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The $350 million journey

The Sarasota City Commission took the bold step to commit to funding 50% of a new performing arts hall. It better focus next on public support.

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Given the support that comes from the barrier islands of Longboat Key, St. Armands Key and Lido Key for Sarasota’s cultural arts, Longboaters and the homeowners on the barrier islands have a material interest in the city of Sarasota’s efforts to develop a new performing arts hall.

After all, the Van Wezel Performing Arts Hall, or more specifically, what occurs inside the hall, is one of the main attractions for many of the people who have second, third or fourth homes on the barrier islands.

So, Monday afternoon’s Sarasota City Commission meeting was a  noteworthy milestone — for the entire region. The commission voted 3-2 in favor of signing an agreement that “lay[s] the foundation” for a financial and operating partnership between the city and the not-for-profit Sarasota Performing Arts Center Foundation Inc. to develop a $300 million-plus performing arts hall on the grounds of what is now the Bay Park, site of the existing Van Wezel and surrounding 50 acres.

This was a huge deal for the city. As Commissioner Jen Ahearn-Koch pointed out, it will be the biggest financial undertaking and commitment for one project in the city’s history. And rightly so, Ahearn-Koch emphasized the importance of the city commission getting the details right.

Ah, yes, the details.

It’s rare when we have sided with Commissioner Ahearn-Koch, but in this instance, she and Mayor Erik Arroyo had valid misgivings about approving the agreement. They were the two negative votes.

One of the primary misgivings was the fact the agreement states: “Co-funding for the … performing arts center shall be a 50% contribution between private philanthropy and a 50% contribution from public funding sources, which shall be outlined in a mutually agreed upon Implementation Agreement.”

This says taxpayer money will be used to fund the hall. As outlined in the agreement, that could include “funds budgeted by city”; federal, state and regional funding; future tourist development tax/penny sales tax revenues; “other local/regional sources (Sarasota County, Manatee County, etc.)” and allocation from the tax increment financing already in place for Bay Park.

Public funding also could include the city financing its share by issuing revenue bonds that would be paid off from the ticket revenues generated from the center. But that source triggered concerns for Ahearn-Koch and Arroyo.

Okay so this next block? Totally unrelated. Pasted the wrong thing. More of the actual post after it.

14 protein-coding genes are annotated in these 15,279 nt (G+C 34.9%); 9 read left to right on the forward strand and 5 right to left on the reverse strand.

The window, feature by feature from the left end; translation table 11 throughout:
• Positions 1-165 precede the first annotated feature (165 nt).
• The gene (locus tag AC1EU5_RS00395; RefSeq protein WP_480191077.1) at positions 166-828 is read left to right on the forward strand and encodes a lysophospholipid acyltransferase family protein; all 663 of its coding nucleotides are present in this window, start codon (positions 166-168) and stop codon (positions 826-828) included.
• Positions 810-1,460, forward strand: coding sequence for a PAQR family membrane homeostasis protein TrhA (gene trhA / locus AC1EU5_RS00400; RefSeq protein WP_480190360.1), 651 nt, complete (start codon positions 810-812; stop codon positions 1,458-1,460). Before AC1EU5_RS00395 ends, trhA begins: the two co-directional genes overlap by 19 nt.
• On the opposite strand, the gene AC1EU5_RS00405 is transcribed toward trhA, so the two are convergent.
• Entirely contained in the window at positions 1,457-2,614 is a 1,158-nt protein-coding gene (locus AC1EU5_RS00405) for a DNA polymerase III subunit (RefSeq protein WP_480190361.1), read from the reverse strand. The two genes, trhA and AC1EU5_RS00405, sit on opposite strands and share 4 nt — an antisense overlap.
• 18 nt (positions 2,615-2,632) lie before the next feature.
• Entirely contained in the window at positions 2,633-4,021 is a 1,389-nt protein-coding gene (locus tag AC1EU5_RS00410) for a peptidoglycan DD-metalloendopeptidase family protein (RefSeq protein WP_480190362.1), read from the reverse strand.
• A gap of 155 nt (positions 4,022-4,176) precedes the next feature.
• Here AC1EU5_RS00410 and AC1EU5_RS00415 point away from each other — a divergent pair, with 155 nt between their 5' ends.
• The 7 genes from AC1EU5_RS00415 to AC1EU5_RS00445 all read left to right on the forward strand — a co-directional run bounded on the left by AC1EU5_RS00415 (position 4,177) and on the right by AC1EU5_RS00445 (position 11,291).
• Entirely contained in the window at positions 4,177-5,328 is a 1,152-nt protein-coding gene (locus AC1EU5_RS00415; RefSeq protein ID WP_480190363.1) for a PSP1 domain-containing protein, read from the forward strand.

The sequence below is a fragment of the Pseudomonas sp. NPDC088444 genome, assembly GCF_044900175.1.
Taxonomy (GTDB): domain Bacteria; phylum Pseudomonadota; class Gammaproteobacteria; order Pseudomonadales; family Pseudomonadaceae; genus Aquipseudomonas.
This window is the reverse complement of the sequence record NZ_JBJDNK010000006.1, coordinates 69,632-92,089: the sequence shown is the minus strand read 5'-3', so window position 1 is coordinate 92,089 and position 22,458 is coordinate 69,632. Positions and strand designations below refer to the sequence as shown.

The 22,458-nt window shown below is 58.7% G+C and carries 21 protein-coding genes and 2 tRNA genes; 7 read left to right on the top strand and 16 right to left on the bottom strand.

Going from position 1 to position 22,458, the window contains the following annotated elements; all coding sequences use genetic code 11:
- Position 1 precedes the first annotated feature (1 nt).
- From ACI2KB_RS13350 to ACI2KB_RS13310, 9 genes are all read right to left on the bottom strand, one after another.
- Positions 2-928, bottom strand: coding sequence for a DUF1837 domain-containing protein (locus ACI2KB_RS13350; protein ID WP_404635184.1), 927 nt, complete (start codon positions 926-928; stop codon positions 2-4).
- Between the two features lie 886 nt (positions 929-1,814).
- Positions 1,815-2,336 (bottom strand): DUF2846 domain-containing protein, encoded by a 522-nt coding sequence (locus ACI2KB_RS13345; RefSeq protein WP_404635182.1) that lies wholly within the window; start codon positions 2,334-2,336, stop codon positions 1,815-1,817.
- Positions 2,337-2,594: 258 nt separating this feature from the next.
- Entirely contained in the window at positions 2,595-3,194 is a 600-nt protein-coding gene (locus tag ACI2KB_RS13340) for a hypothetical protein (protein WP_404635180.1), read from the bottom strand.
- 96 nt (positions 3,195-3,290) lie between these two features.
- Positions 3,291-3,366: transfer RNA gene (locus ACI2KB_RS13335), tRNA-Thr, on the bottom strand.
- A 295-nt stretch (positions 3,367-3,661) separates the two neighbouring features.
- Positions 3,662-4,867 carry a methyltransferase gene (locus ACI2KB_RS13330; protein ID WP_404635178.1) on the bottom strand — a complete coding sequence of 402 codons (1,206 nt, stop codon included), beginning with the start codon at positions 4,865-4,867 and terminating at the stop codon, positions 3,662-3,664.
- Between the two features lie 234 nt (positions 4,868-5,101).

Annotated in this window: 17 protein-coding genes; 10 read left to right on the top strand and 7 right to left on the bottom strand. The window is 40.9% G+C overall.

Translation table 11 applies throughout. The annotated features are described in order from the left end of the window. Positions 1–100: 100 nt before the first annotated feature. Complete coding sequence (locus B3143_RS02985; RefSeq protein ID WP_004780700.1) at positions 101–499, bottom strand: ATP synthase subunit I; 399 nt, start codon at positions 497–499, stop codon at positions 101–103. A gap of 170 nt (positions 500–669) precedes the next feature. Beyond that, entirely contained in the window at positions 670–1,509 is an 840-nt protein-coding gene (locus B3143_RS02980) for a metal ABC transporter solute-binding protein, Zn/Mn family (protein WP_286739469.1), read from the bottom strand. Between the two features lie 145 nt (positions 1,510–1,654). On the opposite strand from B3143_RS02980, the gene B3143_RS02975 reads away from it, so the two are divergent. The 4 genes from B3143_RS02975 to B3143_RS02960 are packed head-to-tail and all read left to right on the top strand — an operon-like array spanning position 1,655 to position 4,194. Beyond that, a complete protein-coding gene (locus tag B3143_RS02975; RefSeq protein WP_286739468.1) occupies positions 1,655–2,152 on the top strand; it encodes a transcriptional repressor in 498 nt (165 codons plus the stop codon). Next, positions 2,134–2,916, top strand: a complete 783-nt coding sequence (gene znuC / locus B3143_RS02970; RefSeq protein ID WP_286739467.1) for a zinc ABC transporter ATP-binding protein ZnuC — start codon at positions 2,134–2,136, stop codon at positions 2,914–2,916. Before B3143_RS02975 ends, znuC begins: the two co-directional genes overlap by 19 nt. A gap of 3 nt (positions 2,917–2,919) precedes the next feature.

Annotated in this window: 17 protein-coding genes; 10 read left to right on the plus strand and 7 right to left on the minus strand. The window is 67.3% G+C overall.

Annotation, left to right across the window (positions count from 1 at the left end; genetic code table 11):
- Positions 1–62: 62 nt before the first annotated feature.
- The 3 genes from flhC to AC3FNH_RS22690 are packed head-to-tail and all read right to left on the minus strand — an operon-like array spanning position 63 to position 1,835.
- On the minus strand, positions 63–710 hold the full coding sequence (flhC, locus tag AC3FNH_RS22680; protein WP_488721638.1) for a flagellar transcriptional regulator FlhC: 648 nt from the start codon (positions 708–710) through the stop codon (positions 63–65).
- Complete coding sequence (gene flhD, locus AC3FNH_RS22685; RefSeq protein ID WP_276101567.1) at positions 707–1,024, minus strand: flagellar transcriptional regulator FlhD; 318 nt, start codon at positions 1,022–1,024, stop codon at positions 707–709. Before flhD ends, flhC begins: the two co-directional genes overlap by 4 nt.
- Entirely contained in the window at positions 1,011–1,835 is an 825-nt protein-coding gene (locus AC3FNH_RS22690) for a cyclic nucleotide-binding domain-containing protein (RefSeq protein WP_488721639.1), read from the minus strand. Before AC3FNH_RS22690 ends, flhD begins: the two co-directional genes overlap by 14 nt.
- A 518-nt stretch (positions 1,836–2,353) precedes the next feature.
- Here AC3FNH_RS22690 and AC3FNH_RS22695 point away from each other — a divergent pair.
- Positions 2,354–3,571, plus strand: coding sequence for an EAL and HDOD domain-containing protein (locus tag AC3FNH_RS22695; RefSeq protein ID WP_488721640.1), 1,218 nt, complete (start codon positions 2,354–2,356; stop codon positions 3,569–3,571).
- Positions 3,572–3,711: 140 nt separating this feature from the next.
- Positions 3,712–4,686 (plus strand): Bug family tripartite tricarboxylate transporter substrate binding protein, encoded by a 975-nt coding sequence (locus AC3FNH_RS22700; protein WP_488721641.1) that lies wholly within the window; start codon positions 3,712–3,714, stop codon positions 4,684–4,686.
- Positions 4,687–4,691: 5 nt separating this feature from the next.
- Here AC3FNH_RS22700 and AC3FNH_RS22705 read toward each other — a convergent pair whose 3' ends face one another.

What if the ticket revenues are not enough to cover the debt payments? From where would the money come?

City Finance Director Kelly Strickland said repayment could not come from property taxes, nor could the city raise its millage rate to cover these debt payments. That’s a relief.

But the deficiency, she said, would have to come from the city’s general fund sources: fines, communications tax, franchise fees and other taxes. And here’s the catch: If money is drained from the general fund, City Manager Marlon Brown said the effects could result in cuts in some services.

Ahearn-Koch and Arroyo, acutely aware of the financial commitment,  balked particularly at the proposal being a binding agreement. Arroyo, a lawyer, said if he represented a client in this situation, he would advise not signing it and instead would prefer a nonbinding letter of intent. Ahearn-Koch was more adamant about revising the proposal in numerous places.

But they did not prevail. Commissioners Liz Alpert and Hagen Brody and Vice Mayor Kyle Battie instead urged the commission not to do to the Performing Arts Center Foundation what the commission and city did to the Sarasota Orchestra: delay, delay, delay until the orchestra ultimately decided to leave the city. Be bold, Battie urged.

Two members of the Bay Park Conservancy, developers of the Bay Park, tried to ease concerns, making the case that the agreement was a repeat of the same type of agreement and path the commission signed with the conservancy.

All sides had valid positions.

But now, what is done is done. The quest for a new performing arts hall is moving forward. The next step is an implementation agreement, which will require far more specific details that, no doubt, will trigger excruciating debate.

In the fog of Monday’s discussions, while commissioners understandably focused on the agreement’s wording and fear of losing out, they made comments about the risks for the city and taxpayers. Before they proceed to crafting an implementation agreement, it would behoove both sides — the city and the performing arts foundation — to educate city taxpayers.

Post a detailed FAQ, hold public town halls, give taxpayers the opportunity to ask questions and understand what it means for them, and show them the flow of money. Before the Bay Park plan became reality, its board and proponents spent months meeting with Sarasota citizens explaining the vision, listening to feedback, building community support.

There is little debate the iconic Van Wezel Performing Arts Hall is reaching the end of its life and a next generation facility is necessary for the next 50 years.

Given the importance, size and scope of this project, Sarasota city taxpayers — as well as the residents of the region at large — deserve to know as many details as possible before this project reaches the point of no return.



Matt Walsh

Matt Walsh is the CEO and founder of Observer Media Group.

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